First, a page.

Demystifying DSLs

Part 1: Time is of the Essence

When it comes to implementing industrial-grade Domain Specific Languages (DSLs), rushing to deliver something as early as possible can prove dramatically counter-productive.

This is true for all software projects, not just DSL projects, but it is as if the DSL community needs this reminder more than any other.

If your project matters, if it delivers anything of true value, if it is at all successful, it will last for years. It will be augmented and improved to support evolving needs, and in comparison with this ongoing effort, the ability to demonstrate a prototype in days or even hours makes very little difference.

In fact, focusing on these early developments can jeopardize the project altogether, putting its long-term viability at risk.

Do you think I’m exaggerating in a desperate attempt at making a weak case? Read on, because this is not just about the cruel effects of time. It is about the plethora of exciting technologies that are available to develop textual and graphical DSLs in a matter of hours.

At conferences, promoters of such technologies give flamboyant demos, going from a DSL concept to a working implementation in a single workshop, with everybody in the audience completely blown away by the genius and elegance of it all.

And blown away they should be.

These efforts are impressive. That is, for an academic audience that has an attention span that only goes as far as the few months it takes to write and publish a paper.  Unfortunately, few appreciate the importance of the longer time spans that we work with in an industrial setting and how vital it is to withstand the test of time.

The tools that are used in many of these demos induce a dependency that has a very high probability of proving toxic if the DSL lives on for a few years – by which time our friends from academia will have most certainly lost interest.

They are based on a scaffolding of technologies, most of which are the result of research projects for which long-term support and maintenance is uncertain at best.

In other words, these tools, these frameworks are great, but your dependence on them has a very good chance of killing your DSL project. And ironically enough, the probability of this toxic dependency going awry grows the more successful your DSL is, the longer it is used, and the more it is promoted by an enthusiast user base.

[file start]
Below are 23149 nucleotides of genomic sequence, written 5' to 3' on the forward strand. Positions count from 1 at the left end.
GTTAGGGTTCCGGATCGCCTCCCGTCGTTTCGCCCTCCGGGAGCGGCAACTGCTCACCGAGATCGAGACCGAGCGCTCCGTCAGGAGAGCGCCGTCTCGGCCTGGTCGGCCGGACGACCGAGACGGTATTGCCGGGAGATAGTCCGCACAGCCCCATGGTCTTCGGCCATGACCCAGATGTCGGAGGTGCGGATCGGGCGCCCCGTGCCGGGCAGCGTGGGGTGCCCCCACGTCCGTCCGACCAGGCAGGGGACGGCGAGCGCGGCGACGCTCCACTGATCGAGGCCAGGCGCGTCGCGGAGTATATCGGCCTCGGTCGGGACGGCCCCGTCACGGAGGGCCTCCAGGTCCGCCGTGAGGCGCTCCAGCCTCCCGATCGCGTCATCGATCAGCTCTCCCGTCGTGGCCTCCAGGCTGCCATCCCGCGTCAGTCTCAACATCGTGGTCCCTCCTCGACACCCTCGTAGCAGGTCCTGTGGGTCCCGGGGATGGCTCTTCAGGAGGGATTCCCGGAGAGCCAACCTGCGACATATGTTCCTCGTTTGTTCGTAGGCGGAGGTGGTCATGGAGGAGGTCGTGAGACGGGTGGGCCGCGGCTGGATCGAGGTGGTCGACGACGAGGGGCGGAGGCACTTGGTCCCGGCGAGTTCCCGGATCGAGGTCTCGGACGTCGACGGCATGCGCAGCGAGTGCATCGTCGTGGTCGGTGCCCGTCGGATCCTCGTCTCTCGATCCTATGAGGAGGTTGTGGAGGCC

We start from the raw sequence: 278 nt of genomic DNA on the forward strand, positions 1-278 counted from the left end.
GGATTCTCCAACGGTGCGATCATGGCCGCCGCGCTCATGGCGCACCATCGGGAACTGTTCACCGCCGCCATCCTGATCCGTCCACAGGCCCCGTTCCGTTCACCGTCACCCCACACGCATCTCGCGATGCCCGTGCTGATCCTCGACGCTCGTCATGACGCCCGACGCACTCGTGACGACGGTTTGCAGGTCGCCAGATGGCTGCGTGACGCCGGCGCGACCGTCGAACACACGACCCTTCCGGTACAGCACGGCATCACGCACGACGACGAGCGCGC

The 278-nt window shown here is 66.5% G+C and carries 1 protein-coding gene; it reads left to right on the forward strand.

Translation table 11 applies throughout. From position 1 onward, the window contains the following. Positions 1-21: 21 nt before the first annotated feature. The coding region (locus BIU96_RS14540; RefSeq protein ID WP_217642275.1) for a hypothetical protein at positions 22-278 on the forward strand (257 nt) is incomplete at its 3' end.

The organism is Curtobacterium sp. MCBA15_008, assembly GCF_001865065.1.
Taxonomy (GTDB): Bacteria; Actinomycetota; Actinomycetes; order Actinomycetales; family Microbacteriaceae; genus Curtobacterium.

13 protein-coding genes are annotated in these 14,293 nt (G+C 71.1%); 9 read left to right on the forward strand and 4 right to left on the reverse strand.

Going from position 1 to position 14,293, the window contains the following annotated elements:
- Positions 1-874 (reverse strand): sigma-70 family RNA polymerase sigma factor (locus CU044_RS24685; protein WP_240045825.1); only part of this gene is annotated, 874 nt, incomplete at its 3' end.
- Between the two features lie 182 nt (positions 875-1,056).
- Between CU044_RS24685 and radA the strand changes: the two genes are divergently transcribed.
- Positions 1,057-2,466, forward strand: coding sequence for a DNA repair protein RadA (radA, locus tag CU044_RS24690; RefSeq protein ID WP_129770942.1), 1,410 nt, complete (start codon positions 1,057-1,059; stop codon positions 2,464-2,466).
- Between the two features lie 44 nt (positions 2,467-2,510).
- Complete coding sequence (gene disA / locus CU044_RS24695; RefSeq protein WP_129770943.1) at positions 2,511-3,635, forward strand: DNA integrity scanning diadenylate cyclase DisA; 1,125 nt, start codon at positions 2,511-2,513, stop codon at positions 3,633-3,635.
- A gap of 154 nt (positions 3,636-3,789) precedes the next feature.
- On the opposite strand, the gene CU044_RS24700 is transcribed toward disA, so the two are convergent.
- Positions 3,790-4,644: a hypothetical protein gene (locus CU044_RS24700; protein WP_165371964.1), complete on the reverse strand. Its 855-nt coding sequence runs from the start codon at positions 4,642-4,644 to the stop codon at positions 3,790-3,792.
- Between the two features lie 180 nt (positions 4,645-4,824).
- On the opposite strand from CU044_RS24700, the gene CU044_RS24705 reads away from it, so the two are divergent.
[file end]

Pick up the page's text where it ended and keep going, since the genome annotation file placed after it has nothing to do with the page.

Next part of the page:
The solution to this problem is remarkably simple:

Don’t use these fancy tools to do anything more than prototyping.

Use them to demonstrate things early and fast if you must, but rollback and go for more conservative, less productive but more future-proof methods of implementation.

That even includes simple things like parser generators.

Don’t get me wrong, Yacc, ANTLR, and the like are great (and you would not expect a compiler geek like me to say otherwise), but their added value is limited, especially when dealing with a language you design yourself, where making it easy to parse is one of the most reasonable design goals you can pursue. Their added value is limited and using a parser generator poses yet another liability for your project.

And just for the record, if you can’t write a parser for a simple language without the assistance of a parser generator, you might consider pursuing a career in a field that does not involve languages in the first place.

This also means that even if you support a graphical notation, you may be better-off supporting an underlying textual format as to allow your DSL programs, models, scripts, or whatever terminology you use in your specific context, to be persisted independently of the GUI used to create and maintain them.

This allows you to revamp and redevelop its graphical representation when, not if technology has moved on and your DSL environment has become obsolete.

To prevent your DSL from collapsing under its own weight after a couple of years in production, you must treat it very much like a standard, normal, software project. You must care for the damaging effects of time on software architectures.

And of all the things that can make your industrial grade DSL brittle, a dependence on a scaffolding of technologies with an uncertain future should be at the top of the list of your worries.